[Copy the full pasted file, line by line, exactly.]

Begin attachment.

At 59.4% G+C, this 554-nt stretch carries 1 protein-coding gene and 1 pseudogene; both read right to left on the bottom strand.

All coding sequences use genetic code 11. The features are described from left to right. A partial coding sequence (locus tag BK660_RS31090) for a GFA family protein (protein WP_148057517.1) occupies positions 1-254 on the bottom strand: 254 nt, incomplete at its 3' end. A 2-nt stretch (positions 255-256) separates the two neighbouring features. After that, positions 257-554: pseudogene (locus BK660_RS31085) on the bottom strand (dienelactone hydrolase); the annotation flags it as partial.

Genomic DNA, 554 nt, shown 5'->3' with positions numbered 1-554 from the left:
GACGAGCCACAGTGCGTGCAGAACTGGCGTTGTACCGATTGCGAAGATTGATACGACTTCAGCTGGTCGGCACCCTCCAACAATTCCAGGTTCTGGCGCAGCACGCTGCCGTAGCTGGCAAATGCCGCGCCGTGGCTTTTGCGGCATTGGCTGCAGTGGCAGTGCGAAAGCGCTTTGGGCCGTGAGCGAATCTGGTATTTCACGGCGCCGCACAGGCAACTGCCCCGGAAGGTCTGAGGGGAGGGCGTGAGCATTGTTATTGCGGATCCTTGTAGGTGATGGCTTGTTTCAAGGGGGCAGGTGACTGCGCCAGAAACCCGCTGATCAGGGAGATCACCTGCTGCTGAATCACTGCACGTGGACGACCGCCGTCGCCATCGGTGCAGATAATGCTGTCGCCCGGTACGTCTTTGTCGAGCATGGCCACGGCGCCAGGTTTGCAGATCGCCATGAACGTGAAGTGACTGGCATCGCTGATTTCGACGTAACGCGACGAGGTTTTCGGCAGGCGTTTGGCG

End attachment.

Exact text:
At 59.4% G+C, this 554-nt stretch carries 1 protein-coding gene and 1 pseudogene; both read right to left on the bottom strand.

All coding sequences use genetic code 11. The features are described from left to right. A partial coding sequence (locus tag BK660_RS31090) for a GFA family protein (protein WP_148057517.1) occupies positions 1-254 on the bottom strand: 254 nt, incomplete at its 3' end. A 2-nt stretch (positions 255-256) separates the two neighbouring features. After that, positions 257-554: pseudogene (locus BK660_RS31085) on the bottom strand (dienelactone hydrolase); the annotation flags it as partial.

Genomic DNA, 554 nt, shown 5'->3' with positions numbered 1-554 from the left:
GACGAGCCACAGTGCGTGCAGAACTGGCGTTGTACCGATTGCGAAGATTGATACGACTTCAGCTGGTCGGCACCCTCCAACAATTCCAGGTTCTGGCGCAGCACGCTGCCGTAGCTGGCAAATGCCGCGCCGTGGCTTTTGCGGCATTGGCTGCAGTGGCAGTGCGAAAGCGCTTTGGGCCGTGAGCGAATCTGGTATTTCACGGCGCCGCACAGGCAACTGCCCCGGAAGGTCTGAGGGGAGGGCGTGAGCATTGTTATTGCGGATCCTTGTAGGTGATGGCTTGTTTCAAGGGGGCAGGTGACTGCGCCAGAAACCCGCTGATCAGGGAGATCACCTGCTGCTGAATCACTGCACGTGGACGACCGCCGTCGCCATCGGTGCAGATAATGCTGTCGCCCGGTACGTCTTTGTCGAGCATGGCCACGGCGCCAGGTTTGCAGATCGCCATGAACGTGAAGTGACTGGCATCGCTGATTTCGACGTAACGCGACGAGGTTTTCGGCAGGCGTTTGGCG